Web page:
Over the years, Cory has worried the fish might be getting stressed from frequent surveying with electroshocking equipment in the tiny creek, a process that includes scooping them into nets and dropping them into buckets. Stress on fish causes them to be less likely to reproduce.

Cory and team electrofishing
Cory leads a team of biologists, wildlife officers and staff, again carrying heavy electrofishing backpacks, as they painstakingly hike up Bear Creek.

Spurred by a 2020 scare when greenback numbers dropped unexpectedly, Cory went to work on a new, noninvasive way to survey Bear Creek that would put far less stress on the greenbacks. 

Recently, Cory announced to his CPW colleagues he had successfully developed a system using a 360-degree underwater camera that, when paired with virtual reality software on a computer or cellphone, allows him to actually look underwater and see exactly what fish are living in the creek. 

Already it’s producing vivid video of greenbacks darting about pools, hovering beneath riffles and even investigating the camera. And he’s learned that pools in the creek show a relatively high occupancy of multiple age classes of greenbacks.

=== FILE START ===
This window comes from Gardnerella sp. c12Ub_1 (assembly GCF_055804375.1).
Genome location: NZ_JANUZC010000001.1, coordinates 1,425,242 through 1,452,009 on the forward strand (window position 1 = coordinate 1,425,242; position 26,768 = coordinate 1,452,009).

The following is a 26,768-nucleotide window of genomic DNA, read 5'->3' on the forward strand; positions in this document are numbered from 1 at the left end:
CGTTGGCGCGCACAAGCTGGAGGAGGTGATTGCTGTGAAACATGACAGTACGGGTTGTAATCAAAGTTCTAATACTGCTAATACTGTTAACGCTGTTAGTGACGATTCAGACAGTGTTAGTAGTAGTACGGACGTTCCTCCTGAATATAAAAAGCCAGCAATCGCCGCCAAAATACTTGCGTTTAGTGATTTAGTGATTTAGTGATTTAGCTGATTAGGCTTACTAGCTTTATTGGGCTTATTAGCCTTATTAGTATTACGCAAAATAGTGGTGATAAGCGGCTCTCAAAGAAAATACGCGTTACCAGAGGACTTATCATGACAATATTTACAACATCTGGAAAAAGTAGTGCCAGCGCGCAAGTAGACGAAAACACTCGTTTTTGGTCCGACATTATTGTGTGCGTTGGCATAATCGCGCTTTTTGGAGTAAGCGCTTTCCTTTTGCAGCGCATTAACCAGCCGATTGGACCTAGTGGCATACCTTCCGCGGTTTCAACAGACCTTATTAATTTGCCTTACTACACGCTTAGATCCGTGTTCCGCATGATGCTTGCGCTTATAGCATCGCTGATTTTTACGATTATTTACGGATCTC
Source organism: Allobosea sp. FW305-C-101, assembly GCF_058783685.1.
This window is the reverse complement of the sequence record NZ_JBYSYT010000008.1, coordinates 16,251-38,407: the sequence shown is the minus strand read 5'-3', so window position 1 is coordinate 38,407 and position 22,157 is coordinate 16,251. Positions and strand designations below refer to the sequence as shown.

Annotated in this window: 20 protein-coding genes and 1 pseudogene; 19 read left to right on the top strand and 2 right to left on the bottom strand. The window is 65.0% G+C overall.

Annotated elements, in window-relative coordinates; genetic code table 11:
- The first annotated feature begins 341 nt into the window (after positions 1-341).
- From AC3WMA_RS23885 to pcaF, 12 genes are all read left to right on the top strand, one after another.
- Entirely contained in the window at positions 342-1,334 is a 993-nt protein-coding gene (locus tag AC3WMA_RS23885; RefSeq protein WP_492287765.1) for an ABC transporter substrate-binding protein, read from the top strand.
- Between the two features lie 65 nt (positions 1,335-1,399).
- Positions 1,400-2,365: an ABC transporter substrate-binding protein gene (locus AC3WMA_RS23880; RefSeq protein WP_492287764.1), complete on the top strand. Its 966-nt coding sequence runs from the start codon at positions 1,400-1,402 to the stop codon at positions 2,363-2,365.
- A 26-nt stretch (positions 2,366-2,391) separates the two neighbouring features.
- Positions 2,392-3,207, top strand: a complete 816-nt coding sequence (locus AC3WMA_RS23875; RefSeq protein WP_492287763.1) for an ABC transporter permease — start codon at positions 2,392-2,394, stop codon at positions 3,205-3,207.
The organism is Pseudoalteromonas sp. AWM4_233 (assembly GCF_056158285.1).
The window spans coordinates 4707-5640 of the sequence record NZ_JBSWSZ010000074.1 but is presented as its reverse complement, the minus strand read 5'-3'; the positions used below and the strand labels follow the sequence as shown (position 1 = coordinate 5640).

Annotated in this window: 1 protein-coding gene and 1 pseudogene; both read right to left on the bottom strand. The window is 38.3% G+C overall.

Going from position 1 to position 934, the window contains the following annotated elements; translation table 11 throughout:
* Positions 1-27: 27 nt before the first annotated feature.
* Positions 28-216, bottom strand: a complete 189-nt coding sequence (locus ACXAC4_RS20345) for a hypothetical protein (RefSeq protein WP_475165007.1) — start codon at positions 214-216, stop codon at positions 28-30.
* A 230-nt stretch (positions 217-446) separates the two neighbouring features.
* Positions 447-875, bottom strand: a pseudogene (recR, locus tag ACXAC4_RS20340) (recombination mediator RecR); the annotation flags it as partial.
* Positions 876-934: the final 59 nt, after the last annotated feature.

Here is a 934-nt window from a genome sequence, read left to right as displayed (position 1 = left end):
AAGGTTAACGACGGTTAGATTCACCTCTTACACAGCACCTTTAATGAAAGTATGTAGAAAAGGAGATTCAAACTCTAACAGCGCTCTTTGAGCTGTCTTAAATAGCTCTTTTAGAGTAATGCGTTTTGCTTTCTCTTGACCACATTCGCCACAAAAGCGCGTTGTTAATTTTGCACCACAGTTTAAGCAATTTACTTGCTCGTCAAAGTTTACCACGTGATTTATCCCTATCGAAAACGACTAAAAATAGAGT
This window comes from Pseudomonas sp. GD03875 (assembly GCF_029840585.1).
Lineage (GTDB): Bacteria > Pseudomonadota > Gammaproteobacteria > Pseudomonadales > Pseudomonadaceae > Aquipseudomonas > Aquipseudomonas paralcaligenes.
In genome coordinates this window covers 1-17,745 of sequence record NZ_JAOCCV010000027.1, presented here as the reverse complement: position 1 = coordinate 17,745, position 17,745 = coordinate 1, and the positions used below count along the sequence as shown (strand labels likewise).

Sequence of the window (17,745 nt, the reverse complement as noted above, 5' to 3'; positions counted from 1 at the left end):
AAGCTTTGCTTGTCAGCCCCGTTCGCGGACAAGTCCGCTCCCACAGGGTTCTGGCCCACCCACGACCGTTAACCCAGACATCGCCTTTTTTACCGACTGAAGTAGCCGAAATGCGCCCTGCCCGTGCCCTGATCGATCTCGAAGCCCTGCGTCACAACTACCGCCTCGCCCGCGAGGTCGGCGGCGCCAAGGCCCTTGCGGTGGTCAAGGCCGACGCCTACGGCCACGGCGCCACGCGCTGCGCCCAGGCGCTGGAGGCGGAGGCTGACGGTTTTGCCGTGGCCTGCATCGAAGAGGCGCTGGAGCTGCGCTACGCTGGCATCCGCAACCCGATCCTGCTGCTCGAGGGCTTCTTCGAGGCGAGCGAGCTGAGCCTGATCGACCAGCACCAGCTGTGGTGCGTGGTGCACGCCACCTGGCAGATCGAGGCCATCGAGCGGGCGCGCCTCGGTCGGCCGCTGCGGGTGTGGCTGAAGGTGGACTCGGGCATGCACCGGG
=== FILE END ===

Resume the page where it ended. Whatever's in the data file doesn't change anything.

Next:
“Cory’s creativity and innovation here has been outstanding,” said Paul Foutz, CPW’s senior aquatic biologist in the Southeast Region. “What Cory has developed is a novel system that protects the rare greenbacks while giving us an even better look under the surface of Bear Creek. It has potential for wider applications in creeks and rivers across Colorado where protecting a rare or sensitive fish species is of critical importance.”

Cory said he was inspired because he recognizes that while routine electrofishing typically does not harm fish, the repeated electrofishing and handling required to protect greenbacks from invasive species in Bear Creek and to monitor their health has the potential for mortalities and injuries to fish. Just wading into the creek carries the risk of introducing disease or aquatic nuisance species even though CPW follows strict decontamination protocols.

wide-angle digital video camera designed for underwater use
Wide-angle digital video camera designed for underwater use.

So he bought a wide-angle digital video camera designed for underwater use that provides views in all directions. Then he experimented with ways to anchor the camera underwater to allow standardized video sampling.